U.S. District Court Judge Edward M. Chen recently ruled that a stockholder could maintain an action under California Corporations Code Section 419 for replacement of a lost, stolen or destroyed certificate. As just described, the ruling shouldn’t be a surprise. Section 419 provides that if “a corporation refuses to issue a new share certificate or other certificate in place of one theretofore issued by it, or by any corporation of which it is the lawful successor, alleged to have been lost, stolen or destroyed, the owner of the lost, stolen or destroyed certificate or the owner’s legal representative may bring an action in the superior court of the proper county for an order requiring the corporation to issue a new certificate in place of the one lost, stolen or destroyed.” What makes Judge Chen’s ruling unusual is that the defendant corporation was incorporated in Delaware. Judge Chen didn’t see this as a problem, however:
The Court finds that the re-issuance of a lost or missing stock certificate does not concern a matter of internal affairs so as to implicate the internal affairs doctrine, unlike the initial issuance of shares or dividends as required by the bylaws.
Sender v. Franklin Res., Inc., 2015 U.S. Dist. LEXIS 171453, 3-4 (N.D. Cal. Dec. 22, 2015). But that doesn’t answer the question of why Section 419 would ever apply to a Delaware corporation. By its terms, Section 419 applies to a “corporation”, a term defined in Section 162 referring, unless otherwise expressly provided, to “only a corporation organized under this division [i.e., the General Corporation Law] or corporation subject to this division under the provisions of subdivision (a) of Section 102″. Thus, the statute does not purport to apply to “foreign corporations”, a term defined in Section 171.
Delaware has its own statute, Section 168, that authorizes a purported owner to obtain replacement certificate by filing a complaint in the Court of Chancery. The California and Delaware statutes are very similar. Would application of Delaware’s statute make a difference? According to Judge Chen,
Defendant admitted that the wording of the statutes were almost identical, and only raised concerns that Delaware case law places the burden of proof on the plaintiff while no California court has decided the issue. However, at the hearing, Plaintiff also acknowledged that it would be the plaintiff’s burden to show entitlement to the stock certificate. Thus, because there is no conflict between the California and Delaware statutes, the Court finds that California law applies and will not dismiss Plaintiff’s section 419 claim.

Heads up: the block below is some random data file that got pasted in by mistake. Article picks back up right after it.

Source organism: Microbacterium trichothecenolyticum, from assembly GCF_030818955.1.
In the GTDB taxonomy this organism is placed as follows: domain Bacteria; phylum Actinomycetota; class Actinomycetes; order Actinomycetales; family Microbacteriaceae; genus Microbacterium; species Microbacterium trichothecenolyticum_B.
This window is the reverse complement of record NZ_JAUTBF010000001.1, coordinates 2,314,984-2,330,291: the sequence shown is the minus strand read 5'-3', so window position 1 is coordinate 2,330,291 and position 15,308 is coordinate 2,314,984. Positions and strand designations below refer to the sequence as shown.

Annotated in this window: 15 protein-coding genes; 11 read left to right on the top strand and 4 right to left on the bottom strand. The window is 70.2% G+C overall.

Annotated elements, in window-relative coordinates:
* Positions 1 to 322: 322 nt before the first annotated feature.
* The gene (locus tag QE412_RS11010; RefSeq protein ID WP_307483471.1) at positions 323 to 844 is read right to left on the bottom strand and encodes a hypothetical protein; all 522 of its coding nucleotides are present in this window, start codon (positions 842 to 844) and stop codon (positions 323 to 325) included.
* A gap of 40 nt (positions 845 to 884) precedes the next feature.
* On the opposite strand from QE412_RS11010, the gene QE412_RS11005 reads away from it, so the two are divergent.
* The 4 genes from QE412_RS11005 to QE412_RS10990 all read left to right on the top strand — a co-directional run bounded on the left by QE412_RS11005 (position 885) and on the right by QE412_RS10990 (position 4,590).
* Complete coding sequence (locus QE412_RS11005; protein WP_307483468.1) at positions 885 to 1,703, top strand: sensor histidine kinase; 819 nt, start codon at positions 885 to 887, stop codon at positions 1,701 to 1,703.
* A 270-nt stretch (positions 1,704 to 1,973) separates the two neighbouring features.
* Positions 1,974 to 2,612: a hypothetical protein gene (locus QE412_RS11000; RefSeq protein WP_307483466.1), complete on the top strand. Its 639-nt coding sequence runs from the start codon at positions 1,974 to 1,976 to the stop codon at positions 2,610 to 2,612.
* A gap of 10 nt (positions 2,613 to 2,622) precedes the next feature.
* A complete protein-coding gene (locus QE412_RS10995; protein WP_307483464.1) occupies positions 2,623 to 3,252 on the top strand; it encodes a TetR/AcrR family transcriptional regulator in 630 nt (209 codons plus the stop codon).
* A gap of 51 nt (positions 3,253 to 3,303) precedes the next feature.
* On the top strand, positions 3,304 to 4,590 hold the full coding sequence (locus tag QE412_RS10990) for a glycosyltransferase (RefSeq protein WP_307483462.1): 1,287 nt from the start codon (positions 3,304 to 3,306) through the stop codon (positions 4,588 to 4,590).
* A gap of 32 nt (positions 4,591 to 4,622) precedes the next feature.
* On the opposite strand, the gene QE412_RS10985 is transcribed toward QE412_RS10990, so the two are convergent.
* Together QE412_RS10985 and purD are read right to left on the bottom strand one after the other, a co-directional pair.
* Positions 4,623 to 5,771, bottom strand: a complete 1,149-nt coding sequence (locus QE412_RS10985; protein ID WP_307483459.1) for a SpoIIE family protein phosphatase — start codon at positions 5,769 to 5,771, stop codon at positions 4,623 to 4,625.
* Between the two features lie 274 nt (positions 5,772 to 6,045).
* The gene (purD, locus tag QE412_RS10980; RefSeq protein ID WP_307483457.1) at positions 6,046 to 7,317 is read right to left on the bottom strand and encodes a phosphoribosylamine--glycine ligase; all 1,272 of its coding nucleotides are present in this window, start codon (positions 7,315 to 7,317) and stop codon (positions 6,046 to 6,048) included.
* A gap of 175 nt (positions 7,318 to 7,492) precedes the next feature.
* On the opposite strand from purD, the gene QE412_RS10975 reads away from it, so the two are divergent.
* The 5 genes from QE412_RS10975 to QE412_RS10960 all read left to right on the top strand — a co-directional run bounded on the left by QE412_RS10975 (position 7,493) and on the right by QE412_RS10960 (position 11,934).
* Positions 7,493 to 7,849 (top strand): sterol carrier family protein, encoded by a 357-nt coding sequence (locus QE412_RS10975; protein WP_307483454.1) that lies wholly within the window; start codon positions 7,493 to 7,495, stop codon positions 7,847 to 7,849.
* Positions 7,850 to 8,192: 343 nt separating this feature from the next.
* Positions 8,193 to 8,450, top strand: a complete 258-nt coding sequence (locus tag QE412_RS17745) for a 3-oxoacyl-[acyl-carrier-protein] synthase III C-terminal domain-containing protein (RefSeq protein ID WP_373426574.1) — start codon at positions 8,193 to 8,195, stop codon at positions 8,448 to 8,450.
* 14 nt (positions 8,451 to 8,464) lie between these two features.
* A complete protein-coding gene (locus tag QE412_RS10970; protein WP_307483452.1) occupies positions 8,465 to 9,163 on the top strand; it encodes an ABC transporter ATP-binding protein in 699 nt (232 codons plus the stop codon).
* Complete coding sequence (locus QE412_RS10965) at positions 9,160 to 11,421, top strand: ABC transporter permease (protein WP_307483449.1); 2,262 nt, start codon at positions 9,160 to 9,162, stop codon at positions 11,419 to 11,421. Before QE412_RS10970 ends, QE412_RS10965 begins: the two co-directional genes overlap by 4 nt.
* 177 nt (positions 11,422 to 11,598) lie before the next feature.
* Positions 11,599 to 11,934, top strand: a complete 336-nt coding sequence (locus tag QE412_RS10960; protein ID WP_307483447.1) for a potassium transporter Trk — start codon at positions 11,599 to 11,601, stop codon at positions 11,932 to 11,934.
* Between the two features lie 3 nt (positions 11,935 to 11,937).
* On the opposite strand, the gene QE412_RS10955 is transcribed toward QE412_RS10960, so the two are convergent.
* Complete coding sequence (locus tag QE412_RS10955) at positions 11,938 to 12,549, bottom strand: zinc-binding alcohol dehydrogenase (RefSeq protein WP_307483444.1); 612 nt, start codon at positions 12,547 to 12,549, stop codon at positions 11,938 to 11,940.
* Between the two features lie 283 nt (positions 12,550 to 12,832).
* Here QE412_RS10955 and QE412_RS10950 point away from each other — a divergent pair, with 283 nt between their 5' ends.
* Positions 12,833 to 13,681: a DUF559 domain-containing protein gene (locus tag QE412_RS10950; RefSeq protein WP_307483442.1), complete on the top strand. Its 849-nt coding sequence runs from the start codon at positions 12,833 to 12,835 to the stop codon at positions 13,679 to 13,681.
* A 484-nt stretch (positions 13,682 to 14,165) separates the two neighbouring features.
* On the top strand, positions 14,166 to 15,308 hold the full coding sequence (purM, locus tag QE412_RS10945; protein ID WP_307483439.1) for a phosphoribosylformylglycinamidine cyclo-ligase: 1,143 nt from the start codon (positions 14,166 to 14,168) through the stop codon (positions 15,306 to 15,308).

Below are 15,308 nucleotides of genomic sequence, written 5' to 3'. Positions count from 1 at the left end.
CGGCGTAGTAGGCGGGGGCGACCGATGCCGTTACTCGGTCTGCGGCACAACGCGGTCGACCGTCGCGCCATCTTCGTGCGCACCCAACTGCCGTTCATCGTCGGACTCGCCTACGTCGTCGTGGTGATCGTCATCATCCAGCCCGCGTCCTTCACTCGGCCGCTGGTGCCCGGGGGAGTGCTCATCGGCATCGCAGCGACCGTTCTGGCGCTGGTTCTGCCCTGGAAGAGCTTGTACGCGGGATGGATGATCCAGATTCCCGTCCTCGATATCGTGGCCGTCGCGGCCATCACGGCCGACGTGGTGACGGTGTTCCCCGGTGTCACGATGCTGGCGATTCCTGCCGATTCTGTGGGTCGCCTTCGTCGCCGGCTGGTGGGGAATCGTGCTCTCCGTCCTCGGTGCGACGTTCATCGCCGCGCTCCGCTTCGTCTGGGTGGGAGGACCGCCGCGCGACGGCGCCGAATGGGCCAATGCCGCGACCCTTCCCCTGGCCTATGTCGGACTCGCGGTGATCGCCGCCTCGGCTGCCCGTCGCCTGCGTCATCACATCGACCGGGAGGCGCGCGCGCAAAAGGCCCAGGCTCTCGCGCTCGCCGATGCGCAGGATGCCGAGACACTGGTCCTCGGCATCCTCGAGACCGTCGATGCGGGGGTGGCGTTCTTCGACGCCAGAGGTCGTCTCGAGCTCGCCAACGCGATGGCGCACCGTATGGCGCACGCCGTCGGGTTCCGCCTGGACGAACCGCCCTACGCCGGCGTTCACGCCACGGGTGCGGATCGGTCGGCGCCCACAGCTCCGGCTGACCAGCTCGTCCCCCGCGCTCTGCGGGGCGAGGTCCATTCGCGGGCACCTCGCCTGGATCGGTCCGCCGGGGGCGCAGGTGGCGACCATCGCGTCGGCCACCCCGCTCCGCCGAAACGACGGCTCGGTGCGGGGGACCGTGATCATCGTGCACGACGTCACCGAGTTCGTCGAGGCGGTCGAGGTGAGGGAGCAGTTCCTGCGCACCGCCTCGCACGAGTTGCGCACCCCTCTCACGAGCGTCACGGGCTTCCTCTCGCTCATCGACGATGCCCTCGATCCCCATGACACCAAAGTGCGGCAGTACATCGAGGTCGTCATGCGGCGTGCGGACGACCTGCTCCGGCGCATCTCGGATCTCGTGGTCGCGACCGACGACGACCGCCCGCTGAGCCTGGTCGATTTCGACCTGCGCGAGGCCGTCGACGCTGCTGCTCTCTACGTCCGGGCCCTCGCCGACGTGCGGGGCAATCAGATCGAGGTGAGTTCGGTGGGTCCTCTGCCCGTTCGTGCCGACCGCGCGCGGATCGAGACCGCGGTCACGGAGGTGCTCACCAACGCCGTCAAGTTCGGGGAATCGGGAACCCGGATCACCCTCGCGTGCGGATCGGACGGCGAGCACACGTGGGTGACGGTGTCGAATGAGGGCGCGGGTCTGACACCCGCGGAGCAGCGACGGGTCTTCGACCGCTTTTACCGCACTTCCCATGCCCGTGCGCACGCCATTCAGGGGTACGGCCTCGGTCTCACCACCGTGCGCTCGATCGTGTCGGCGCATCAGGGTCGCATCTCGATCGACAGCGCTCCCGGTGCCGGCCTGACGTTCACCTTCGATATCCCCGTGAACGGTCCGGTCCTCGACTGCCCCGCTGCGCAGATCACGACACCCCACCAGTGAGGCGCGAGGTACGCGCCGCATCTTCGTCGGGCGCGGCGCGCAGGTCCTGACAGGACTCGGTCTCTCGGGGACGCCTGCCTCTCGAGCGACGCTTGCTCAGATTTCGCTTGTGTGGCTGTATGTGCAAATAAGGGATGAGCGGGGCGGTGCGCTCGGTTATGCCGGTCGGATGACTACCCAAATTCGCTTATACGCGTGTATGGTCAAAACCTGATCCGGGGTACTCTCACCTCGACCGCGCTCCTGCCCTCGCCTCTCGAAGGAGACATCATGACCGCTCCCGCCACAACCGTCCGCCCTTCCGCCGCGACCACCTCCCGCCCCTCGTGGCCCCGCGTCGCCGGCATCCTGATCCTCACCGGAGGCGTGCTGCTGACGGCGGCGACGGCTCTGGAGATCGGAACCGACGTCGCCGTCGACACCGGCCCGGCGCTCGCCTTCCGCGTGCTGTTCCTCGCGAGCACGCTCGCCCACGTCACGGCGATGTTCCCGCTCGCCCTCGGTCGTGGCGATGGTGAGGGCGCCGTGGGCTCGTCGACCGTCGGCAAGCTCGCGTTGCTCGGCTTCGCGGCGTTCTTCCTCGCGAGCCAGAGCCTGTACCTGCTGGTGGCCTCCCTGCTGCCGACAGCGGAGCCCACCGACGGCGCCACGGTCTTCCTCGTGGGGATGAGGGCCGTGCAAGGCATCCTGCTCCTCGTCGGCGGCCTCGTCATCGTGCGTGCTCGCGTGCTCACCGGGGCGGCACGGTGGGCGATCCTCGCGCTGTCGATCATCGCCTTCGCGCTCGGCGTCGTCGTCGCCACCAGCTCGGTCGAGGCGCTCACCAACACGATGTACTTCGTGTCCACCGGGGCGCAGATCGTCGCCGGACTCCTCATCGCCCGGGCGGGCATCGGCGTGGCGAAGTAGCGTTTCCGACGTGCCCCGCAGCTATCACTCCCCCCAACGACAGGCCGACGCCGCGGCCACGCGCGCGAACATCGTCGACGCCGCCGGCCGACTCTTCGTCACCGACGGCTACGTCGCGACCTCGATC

In a future post, I will discuss a California and a Delaware statute not mentioned in the ruling.
[In re-reading this post, I feel that some additional explanation might be helpful. Section 419(a) provides that a “domestic or foreign corporation” may issue a new share certificate in place of one alleged to have been lost, stolen or destroyed. The terms “domestic corporation” and “foreign corporation” are defined in Sections 167 and 171. Section 419(b), which authorizes suit to obtain a replacement certificate, refers only to a “corporation”, a term defined in Section 162. It might be argued that Section 419(b) was intended to apply to corporations generally. However, this does not explain why the legislature would use defined terms in subdivision (a). It also doesn’t include any nexus with California. The predecessor statute (former Corporations Code Section 2417) applied only to foreign corporations doing business in California. Updated 8/15/2016]